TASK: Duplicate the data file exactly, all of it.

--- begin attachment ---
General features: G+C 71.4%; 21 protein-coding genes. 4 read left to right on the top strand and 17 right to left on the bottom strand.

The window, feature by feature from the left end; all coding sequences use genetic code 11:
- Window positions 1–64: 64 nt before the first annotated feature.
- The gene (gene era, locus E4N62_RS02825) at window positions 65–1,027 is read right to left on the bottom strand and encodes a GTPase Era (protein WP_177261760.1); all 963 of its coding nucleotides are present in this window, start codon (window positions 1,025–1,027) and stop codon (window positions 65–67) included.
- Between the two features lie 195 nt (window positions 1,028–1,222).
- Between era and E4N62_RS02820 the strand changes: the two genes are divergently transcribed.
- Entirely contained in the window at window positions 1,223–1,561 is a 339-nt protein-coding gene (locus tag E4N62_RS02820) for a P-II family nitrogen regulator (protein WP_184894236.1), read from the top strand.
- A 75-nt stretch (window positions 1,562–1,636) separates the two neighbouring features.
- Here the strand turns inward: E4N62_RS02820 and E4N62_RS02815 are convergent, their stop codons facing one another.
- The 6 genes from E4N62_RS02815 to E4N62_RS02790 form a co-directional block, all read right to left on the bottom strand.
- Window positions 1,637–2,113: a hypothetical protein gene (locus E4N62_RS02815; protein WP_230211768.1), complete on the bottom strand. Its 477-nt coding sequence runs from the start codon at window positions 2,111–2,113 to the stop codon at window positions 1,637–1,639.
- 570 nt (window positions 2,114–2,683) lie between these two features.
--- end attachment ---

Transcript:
General features: G+C 71.4%; 21 protein-coding genes. 4 read left to right on the top strand and 17 right to left on the bottom strand.

The window, feature by feature from the left end; all coding sequences use genetic code 11:
- Window positions 1–64: 64 nt before the first annotated feature.
- The gene (gene era, locus E4N62_RS02825) at window positions 65–1,027 is read right to left on the bottom strand and encodes a GTPase Era (protein WP_177261760.1); all 963 of its coding nucleotides are present in this window, start codon (window positions 1,025–1,027) and stop codon (window positions 65–67) included.
- Between the two features lie 195 nt (window positions 1,028–1,222).
- Between era and E4N62_RS02820 the strand changes: the two genes are divergently transcribed.
- Entirely contained in the window at window positions 1,223–1,561 is a 339-nt protein-coding gene (locus tag E4N62_RS02820) for a P-II family nitrogen regulator (protein WP_184894236.1), read from the top strand.
- A 75-nt stretch (window positions 1,562–1,636) separates the two neighbouring features.
- Here the strand turns inward: E4N62_RS02820 and E4N62_RS02815 are convergent, their stop codons facing one another.
- The 6 genes from E4N62_RS02815 to E4N62_RS02790 form a co-directional block, all read right to left on the bottom strand.
- Window positions 1,637–2,113: a hypothetical protein gene (locus E4N62_RS02815; protein WP_230211768.1), complete on the bottom strand. Its 477-nt coding sequence runs from the start codon at window positions 2,111–2,113 to the stop codon at window positions 1,637–1,639.
- 570 nt (window positions 2,114–2,683) lie between these two features.